Obama Brings Passion to Health Care Reform

11/15/2009 05:12 am ET | Updated May 25, 2011

After months of missed opportunities, tense town hall meetings, and an American public with too little information on what a health care overhaul would look like, President Obama today brought the freshly finished plan from Senate Finance Committee Chairman Max Baucus straight to the people.

The President has accomplished a media grab that will confound his opponents for weeks.

Just as chances for significant health care reform were flat lining and Obama could not get a break, the White House announced upcoming speeches on the economy.

The news was all economic as President Obama lulled the media into coverage of his speech on the anniversary of the Lehman bankruptcy and the ailing economy. At the same time, the Senate Finance Committee finished a health care plan, outlined with force by none other than President Barack Obama in a speech to labor unions in Ohio on Tuesday.

This is the speech the public has been waiting for. Speaking Tuesday, Obama's tone brought the passion, commitment, and force of the campaign trail to health care legislation. That is not to say that Obama has not tried, but with legislation now tangible, the discussion is finally real.

Granted, President Obama was talking to the base, so the audience was receptive, and vocally so. But the milestone is significant still: Obama has legislation he will champion. He will bring the energy and power he showed voters on the stump to this health care legislation.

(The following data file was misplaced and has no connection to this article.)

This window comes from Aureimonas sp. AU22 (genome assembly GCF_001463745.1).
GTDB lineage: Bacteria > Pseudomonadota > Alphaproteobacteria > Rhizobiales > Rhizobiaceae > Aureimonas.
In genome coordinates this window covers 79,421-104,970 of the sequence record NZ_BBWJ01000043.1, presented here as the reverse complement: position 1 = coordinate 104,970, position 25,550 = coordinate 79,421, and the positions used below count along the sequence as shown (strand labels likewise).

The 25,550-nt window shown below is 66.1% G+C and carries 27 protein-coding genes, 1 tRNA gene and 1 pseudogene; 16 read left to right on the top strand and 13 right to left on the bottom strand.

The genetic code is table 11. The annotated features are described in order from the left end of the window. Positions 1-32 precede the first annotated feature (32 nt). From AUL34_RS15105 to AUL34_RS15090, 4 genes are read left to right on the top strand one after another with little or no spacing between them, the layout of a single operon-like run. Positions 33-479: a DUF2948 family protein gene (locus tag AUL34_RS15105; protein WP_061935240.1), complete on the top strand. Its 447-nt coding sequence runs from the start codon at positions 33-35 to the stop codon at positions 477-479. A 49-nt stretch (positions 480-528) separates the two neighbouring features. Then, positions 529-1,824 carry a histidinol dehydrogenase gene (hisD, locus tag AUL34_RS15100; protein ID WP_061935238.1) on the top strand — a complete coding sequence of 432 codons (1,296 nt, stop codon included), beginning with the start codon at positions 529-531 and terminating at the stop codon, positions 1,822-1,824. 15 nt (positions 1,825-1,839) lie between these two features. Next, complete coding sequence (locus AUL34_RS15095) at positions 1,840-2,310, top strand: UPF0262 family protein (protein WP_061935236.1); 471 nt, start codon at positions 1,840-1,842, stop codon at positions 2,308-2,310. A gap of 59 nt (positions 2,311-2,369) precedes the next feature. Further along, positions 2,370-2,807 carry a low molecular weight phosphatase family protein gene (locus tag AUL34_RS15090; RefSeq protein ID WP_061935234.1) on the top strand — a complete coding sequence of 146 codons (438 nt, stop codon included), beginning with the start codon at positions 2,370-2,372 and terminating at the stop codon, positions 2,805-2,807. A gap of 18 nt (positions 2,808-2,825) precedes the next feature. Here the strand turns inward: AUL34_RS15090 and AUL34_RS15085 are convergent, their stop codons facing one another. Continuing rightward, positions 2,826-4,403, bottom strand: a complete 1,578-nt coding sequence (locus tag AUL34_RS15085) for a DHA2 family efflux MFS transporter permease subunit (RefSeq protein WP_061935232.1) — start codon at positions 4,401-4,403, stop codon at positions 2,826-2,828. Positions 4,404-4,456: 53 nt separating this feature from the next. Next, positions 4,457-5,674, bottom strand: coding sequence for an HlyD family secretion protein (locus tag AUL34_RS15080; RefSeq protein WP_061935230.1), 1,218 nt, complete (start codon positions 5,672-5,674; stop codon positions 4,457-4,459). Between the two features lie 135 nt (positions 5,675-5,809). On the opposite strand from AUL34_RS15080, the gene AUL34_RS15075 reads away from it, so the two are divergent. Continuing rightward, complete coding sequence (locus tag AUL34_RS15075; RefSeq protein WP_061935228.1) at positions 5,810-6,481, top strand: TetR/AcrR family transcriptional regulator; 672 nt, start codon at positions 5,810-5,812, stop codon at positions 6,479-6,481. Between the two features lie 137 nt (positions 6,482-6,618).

Obama talked about the public option, clarifying it, but not tying himself to it. "Let me be clear. ... This would just be an option. No one would be forced to choose it," the President said. He went on to explain that the public option would offer more choices, and put pressure on private insurers to make policies better. This furthers the soft implication of last week's address to Congress, when he offered support for the public option, but did not make it a centerpiece of his message. The message appears to be that House and Senate Democrats can negotiate the public option. But Obama is not holding out for it, and he won't let the issue bring the legislation down.

The speech is not an endpoint but a starting point. This weekend, the President will do the Sunday hat trick (Face the Nation, Meet the Press, and This Week with George Stephanopoulos, plus interviews for CNN and Univision). On Monday, he will be appearing on Letterman.

During the campaign, Obama was often criticized for not reacting quickly enough to his opponents, from Senator Clinton to Senator McCain. Then, as now, he chose to pull his punches and wait until the time was right. Then, as now, the strategy appears to have worked.